In the week following school year-end and the beginning of summer school break, my wife, my daughter and I find ourselves in Edmonton. A Sunday afternoon becomes opportunity for me to look around Edmonton with fresh eyes, this city I knew as child and youth, this city I grew up in. In my travels, parts of the city receive spitting of rain from moisture-laden skies, stacking cumulus clouds pushed across Edmonton by substantial summer winds. Less windy and wet moments provide opportunity to use clouded skies as backdrop to architecture and landscape. I’m needing to fall into sync with the opportunity of/for photos and the cadence of parking and getting out of the vehicle for possible photos.
Alongside the Anthony Henday roadway near Callingwood Avenue in Edmonton’s west-end, in a farmer’s field, on the other side of fenced, barbed-wire an older truck is parked, a truck that is likely to be a 1949 Chevrolet half-tonne with grain box, a vehicle that if rehabilitated could become vintage and a classic. The intention, as I’ve watched through these ten years, had been to use the retro look of this vintage truck with the side panels of the grain box to advertise location of a knick-knacks store in this west-end community. That store no longer exists and no one has set about moving the truck or dismantling the grain box and advertising. Erosion – rain, sun, snow and wind – has brought the grain box down and rusting to the truck’s body and cab has added deep, rough, orange peel texture to this truck’s exterior … all becoming fodder for photos.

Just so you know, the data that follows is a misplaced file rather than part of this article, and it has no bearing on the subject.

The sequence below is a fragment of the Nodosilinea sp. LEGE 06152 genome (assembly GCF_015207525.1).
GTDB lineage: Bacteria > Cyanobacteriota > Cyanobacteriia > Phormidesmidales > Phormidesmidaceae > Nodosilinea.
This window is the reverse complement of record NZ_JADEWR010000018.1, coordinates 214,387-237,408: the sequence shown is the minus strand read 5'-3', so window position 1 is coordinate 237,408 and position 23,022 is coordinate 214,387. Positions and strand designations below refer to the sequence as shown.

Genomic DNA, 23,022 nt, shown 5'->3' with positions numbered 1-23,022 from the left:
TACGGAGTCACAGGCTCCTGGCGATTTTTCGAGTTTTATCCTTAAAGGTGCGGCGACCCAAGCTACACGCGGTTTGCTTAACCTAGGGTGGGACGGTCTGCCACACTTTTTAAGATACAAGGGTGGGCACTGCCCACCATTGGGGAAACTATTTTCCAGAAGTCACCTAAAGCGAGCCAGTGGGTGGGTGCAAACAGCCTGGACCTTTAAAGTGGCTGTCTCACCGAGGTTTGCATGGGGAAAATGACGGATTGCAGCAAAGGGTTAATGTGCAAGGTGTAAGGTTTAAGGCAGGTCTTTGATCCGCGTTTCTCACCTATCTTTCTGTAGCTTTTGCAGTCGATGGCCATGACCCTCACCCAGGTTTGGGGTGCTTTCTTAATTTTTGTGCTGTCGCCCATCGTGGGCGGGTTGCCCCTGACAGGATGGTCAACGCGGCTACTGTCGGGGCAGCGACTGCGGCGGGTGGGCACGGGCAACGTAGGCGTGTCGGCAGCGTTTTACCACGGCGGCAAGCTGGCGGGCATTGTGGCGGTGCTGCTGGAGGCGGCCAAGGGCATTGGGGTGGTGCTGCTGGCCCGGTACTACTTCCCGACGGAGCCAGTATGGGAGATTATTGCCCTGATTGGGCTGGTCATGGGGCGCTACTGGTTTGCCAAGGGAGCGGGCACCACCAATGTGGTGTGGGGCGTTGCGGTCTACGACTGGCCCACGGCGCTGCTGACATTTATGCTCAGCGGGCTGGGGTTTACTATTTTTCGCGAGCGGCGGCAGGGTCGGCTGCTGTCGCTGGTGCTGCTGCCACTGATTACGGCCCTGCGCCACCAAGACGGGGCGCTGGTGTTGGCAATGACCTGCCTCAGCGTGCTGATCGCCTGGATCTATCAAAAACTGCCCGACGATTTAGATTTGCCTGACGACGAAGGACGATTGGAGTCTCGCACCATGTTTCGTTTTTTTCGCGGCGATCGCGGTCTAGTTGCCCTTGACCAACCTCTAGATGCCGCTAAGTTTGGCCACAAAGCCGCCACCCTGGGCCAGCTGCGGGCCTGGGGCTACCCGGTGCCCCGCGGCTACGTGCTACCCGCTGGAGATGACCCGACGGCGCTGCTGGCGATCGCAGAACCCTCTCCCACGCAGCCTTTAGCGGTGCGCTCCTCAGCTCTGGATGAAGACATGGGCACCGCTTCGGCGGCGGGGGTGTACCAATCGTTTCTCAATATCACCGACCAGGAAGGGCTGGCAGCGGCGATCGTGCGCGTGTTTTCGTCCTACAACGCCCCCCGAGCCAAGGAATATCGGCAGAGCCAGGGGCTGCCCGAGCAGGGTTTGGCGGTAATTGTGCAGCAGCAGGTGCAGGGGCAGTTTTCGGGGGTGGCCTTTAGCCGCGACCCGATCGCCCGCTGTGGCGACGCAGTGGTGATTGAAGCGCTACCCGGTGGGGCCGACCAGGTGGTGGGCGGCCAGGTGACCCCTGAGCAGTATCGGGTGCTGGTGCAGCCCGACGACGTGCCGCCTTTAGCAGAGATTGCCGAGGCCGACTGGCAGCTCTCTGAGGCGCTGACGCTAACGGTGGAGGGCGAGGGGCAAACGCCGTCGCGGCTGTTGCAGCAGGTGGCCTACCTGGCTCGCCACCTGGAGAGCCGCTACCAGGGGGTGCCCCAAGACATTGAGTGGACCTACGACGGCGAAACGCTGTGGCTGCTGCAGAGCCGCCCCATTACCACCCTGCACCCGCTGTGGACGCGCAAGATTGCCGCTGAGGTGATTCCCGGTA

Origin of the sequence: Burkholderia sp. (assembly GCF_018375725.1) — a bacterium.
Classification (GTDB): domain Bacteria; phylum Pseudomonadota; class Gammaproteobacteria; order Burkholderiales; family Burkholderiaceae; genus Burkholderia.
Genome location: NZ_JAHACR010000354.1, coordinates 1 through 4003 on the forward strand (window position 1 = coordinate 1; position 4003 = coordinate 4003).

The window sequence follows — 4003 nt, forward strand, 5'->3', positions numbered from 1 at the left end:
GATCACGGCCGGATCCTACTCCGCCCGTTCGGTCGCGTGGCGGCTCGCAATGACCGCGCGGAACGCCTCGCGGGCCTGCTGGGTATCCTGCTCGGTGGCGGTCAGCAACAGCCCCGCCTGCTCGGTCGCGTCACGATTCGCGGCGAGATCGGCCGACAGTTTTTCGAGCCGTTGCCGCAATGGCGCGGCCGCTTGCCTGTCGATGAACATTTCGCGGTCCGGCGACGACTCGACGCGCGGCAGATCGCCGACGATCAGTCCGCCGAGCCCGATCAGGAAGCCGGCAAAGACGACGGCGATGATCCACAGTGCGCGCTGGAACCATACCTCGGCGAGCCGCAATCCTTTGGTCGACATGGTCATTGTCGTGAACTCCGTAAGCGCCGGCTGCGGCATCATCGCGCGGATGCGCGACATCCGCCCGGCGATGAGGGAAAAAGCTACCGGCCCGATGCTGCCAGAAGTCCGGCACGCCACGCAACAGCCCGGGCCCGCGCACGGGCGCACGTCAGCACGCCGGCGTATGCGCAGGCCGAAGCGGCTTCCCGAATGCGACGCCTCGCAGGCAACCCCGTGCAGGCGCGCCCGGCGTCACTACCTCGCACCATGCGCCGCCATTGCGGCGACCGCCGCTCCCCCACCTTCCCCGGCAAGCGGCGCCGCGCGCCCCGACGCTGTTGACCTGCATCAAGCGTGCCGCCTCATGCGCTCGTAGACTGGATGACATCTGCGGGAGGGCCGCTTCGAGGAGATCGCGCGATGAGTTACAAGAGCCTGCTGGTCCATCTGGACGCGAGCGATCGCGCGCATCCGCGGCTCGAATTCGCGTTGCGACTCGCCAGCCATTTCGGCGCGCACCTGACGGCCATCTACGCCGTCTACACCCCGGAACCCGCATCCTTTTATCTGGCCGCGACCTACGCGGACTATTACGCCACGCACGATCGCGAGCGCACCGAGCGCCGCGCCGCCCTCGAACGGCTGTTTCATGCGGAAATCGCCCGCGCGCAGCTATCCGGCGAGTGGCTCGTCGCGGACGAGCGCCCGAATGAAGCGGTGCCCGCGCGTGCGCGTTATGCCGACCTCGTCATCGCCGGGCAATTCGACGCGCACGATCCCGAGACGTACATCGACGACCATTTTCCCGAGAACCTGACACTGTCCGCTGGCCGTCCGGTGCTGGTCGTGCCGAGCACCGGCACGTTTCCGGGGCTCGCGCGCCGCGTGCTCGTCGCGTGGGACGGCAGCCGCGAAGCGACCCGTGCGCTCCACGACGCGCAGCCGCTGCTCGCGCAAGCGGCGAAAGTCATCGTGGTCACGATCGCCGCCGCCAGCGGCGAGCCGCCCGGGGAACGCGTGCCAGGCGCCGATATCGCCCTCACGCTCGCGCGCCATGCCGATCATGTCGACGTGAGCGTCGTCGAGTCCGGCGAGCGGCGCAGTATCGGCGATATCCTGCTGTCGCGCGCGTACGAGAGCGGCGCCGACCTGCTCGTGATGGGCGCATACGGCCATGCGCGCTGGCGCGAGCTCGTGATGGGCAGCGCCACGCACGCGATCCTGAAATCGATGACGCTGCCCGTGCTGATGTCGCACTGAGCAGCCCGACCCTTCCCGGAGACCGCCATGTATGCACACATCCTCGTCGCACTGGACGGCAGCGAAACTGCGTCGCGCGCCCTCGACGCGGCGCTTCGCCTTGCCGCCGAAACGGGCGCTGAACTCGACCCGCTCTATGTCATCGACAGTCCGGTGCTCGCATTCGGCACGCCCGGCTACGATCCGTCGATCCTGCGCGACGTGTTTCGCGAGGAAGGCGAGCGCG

Listening to – Jack White’s version of a U2 tune, ‘Love is Blindness,’ and the Tijuana Brass – ‘Lonely Bull,’ ‘Spanish Flea,’ ‘Taste of Honey,’ and ‘Tijuana Taxi.’
Quote to Inspire – “We try to grab pieces of our lives as they speed past us. Photographs freeze those pieces and help us remember how we were. We don’t know these lost people but if you look around, you’ll find someone just like them.” – Gene McSweeney